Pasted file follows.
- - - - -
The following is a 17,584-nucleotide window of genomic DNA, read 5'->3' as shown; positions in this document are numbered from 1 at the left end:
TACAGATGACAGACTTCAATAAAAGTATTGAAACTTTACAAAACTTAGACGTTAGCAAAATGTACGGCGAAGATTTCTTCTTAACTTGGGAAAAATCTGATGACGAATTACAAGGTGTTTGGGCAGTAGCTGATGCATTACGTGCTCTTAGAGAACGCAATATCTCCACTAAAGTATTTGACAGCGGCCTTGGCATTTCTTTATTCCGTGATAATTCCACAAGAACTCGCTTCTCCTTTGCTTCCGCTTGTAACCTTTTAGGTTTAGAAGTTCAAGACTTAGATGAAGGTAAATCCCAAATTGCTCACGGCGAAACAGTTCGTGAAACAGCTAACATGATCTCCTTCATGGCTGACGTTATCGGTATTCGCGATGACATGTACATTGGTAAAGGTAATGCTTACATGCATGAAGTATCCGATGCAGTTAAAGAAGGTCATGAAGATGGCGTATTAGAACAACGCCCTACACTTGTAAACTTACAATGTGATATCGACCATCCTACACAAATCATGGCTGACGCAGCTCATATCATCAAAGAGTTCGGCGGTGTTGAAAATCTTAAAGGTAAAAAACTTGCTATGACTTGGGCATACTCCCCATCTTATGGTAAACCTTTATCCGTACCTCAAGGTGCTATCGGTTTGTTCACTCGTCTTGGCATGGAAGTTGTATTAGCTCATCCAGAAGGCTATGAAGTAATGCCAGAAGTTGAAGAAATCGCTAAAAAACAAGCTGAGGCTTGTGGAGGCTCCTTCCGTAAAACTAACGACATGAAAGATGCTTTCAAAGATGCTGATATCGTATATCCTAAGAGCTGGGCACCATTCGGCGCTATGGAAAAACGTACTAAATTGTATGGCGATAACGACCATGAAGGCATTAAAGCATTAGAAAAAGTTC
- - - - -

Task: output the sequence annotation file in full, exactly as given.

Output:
The following is a 17,584-nucleotide window of genomic DNA, read 5'->3' as shown; positions in this document are numbered from 1 at the left end:
TACAGATGACAGACTTCAATAAAAGTATTGAAACTTTACAAAACTTAGACGTTAGCAAAATGTACGGCGAAGATTTCTTCTTAACTTGGGAAAAATCTGATGACGAATTACAAGGTGTTTGGGCAGTAGCTGATGCATTACGTGCTCTTAGAGAACGCAATATCTCCACTAAAGTATTTGACAGCGGCCTTGGCATTTCTTTATTCCGTGATAATTCCACAAGAACTCGCTTCTCCTTTGCTTCCGCTTGTAACCTTTTAGGTTTAGAAGTTCAAGACTTAGATGAAGGTAAATCCCAAATTGCTCACGGCGAAACAGTTCGTGAAACAGCTAACATGATCTCCTTCATGGCTGACGTTATCGGTATTCGCGATGACATGTACATTGGTAAAGGTAATGCTTACATGCATGAAGTATCCGATGCAGTTAAAGAAGGTCATGAAGATGGCGTATTAGAACAACGCCCTACACTTGTAAACTTACAATGTGATATCGACCATCCTACACAAATCATGGCTGACGCAGCTCATATCATCAAAGAGTTCGGCGGTGTTGAAAATCTTAAAGGTAAAAAACTTGCTATGACTTGGGCATACTCCCCATCTTATGGTAAACCTTTATCCGTACCTCAAGGTGCTATCGGTTTGTTCACTCGTCTTGGCATGGAAGTTGTATTAGCTCATCCAGAAGGCTATGAAGTAATGCCAGAAGTTGAAGAAATCGCTAAAAAACAAGCTGAGGCTTGTGGAGGCTCCTTCCGTAAAACTAACGACATGAAAGATGCTTTCAAAGATGCTGATATCGTATATCCTAAGAGCTGGGCACCATTCGGCGCTATGGAAAAACGTACTAAATTGTATGGCGATAACGACCATGAAGGCATTAAAGCATTAGAAAAAGTTC